Matthew McConaugheyAsking myself, “How can I do better as a white man?”
It was a matter of discussion with him Emmanuel Eko, A former NFL linebacker for the Philadelphia Eagles who is now hosting the YouTube series Rough conversation with a black man. The two sat down together for episode two of Emanuel’s show, which largely focused on the questions McConaghy had for Ako on matters such as racial equality, “white allergies” and more.
To begin, McConaughey questioned whether he could work on improving himself as “a human”.
Acho advised, “Personally, you have to accept the inherent prejudice. You have to accept that you will see a black man and for whatever reason, you will see them as more of a threat than a white man. Possibly because society told. For you. ” He said that the conversation they are engaging in is already a step in the right direction.
McConaughey then asked Eko what he believes the future holds for the Black Lives Matter movement: “Is Black Lives Matter a banner for now? Yes, but is it a banner that is a bridge? Is it? You want to see us when we will see Black? Lives Matter and we understand that this is all agreed, then we can wave the flag of ‘All Lives Matter’?
The former athlete responded “I think it’s not that yet. For example, right now we’re facing the world’s biggest epidemic for the Spanish flu. We all know that the coronavirus, COVID-19, is just now Focusing on finding a remedy. That disease. We’re focused on finding a remedy for that strain of the flu. It’s not to say that cancer doesn’t matter; it’s not to say that HIV doesn’t matter Doesn’t; it’s not to say that ALS doesn’t matter. All those things still matter, but right now the coronovirus is killing people. So on the same token Matthew, that’s what I propose once we get these black lives Who are being unjustly eliminated by the grace of God if we can achieve them. To deal with such conversations – and I hope everything is happening at home – then we all There may be a point to focus on something. ”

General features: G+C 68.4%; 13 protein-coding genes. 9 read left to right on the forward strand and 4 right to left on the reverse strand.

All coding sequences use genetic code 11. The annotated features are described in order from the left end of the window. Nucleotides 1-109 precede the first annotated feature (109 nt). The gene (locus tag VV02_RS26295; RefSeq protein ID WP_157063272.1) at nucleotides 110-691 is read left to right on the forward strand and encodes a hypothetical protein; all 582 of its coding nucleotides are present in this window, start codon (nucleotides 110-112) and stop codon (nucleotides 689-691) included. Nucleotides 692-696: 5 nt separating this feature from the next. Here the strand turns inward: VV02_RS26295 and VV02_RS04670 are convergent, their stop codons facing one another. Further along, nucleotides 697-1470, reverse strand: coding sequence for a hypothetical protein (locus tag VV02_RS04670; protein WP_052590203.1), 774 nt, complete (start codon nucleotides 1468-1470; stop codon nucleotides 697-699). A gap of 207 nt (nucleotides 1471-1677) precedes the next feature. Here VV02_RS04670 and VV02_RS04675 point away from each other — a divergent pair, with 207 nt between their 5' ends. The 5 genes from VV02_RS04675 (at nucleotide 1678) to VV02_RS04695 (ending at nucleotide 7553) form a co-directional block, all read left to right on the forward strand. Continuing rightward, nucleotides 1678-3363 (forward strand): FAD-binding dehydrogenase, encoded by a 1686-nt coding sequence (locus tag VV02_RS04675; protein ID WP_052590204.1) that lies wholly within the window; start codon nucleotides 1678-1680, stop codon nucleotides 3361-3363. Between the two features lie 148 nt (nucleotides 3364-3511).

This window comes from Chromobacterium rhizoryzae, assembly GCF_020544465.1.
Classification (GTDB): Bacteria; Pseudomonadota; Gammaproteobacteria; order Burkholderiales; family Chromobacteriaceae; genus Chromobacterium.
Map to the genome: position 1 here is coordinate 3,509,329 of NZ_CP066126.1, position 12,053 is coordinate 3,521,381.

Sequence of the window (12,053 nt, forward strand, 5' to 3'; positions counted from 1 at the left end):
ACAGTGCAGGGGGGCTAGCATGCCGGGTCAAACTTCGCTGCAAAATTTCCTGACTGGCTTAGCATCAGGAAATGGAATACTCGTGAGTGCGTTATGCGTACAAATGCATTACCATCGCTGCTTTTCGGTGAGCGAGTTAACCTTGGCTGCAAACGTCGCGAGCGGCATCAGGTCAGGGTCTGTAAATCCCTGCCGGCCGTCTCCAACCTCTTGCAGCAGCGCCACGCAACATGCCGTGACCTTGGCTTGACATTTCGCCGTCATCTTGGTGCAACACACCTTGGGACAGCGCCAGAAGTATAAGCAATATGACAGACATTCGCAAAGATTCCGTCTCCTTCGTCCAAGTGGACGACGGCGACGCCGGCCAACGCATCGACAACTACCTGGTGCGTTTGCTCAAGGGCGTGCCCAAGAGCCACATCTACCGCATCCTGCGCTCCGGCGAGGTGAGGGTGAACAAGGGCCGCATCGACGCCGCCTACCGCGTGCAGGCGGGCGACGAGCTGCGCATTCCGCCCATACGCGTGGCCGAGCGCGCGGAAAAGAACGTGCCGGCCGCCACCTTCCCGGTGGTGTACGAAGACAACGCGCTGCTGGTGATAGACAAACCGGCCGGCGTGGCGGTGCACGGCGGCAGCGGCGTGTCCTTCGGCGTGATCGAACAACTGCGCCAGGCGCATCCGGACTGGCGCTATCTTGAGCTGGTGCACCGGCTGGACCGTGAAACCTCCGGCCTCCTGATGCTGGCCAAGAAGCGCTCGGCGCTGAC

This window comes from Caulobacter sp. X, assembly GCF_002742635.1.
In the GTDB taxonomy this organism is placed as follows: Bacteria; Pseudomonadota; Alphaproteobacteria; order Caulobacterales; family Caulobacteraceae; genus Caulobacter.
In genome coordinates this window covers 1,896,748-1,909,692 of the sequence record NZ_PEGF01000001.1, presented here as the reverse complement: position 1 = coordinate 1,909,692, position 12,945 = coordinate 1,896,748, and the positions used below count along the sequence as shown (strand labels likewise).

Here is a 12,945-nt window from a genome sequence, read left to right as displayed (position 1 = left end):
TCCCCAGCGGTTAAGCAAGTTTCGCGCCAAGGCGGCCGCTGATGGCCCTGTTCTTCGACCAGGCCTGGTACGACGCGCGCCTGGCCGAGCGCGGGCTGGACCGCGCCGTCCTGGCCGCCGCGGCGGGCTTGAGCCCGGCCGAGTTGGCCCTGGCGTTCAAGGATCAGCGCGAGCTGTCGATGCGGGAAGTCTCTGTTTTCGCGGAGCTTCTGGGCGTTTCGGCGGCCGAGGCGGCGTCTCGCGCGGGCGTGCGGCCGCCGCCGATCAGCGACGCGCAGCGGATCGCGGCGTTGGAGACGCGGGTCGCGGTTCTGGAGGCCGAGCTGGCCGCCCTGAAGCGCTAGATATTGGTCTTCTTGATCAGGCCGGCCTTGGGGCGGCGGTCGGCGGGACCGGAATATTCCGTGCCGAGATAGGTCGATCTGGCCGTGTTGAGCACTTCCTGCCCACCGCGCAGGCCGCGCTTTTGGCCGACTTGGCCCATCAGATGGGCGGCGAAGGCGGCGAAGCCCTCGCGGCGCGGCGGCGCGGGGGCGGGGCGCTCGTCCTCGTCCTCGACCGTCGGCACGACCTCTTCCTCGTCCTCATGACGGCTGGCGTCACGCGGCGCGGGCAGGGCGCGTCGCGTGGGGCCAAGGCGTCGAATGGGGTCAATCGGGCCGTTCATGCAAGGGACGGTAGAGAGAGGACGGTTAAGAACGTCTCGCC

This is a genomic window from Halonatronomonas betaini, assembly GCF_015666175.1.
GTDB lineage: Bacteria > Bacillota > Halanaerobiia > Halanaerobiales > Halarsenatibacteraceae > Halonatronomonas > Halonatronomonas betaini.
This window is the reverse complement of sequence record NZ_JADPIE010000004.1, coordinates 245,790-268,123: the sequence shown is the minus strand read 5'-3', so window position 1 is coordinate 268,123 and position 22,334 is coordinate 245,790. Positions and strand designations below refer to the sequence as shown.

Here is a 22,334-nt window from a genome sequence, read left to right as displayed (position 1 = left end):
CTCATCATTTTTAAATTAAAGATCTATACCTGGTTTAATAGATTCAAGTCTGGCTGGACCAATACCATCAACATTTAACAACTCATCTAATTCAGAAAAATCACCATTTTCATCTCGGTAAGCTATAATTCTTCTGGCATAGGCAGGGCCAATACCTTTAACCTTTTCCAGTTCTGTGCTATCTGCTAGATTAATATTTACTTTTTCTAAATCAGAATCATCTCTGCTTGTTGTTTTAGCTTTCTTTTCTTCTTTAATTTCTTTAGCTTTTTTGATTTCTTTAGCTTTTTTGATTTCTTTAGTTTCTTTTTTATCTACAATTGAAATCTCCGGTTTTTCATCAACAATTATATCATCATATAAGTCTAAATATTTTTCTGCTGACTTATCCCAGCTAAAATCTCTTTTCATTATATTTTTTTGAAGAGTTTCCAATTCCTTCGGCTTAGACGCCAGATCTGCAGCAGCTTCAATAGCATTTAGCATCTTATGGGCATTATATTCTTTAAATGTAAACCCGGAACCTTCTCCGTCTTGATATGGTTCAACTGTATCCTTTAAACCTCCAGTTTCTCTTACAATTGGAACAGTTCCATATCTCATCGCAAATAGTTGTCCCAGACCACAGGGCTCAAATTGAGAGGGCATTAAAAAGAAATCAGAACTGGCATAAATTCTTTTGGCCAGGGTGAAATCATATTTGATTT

But, Acho said there wouldn’t be equality until True Detective called him a “white allergy”. As Emmanuel explained, people have these implications that are shown through “backhand complements”, such as when they were told in high school that they didn’t dress or talk like “you’re black”.
He said, “I didn’t realize how aggressive it was at the time. It wasn’t until I realized, ‘Wait a second, you were assuming that black people are not educated; you were assuming that That being black is like wearing a doe-rag or wave cap and tearing my pants off; you’re assuming something about black people and I refute that notion and I’m not black as a result. “
Acho thought he had no intention of insulting them, adding that he knew they “mean nothing”. But he explained that this is why it is called “white allergy”, because “whites do not recognize the unintentional loss of their statements”.
Acho ended his conversation on this note: “People should take responsibility for saying, ‘You know? Maybe I’m a part of the problem; maybe I’m not just taking this issue I can fix it by being racist, but also anti-crest. Maybe I can level the playing field and make it a fair fight. ”
To learn how to take action and get involved with the Black Lives Matter movement, please click here.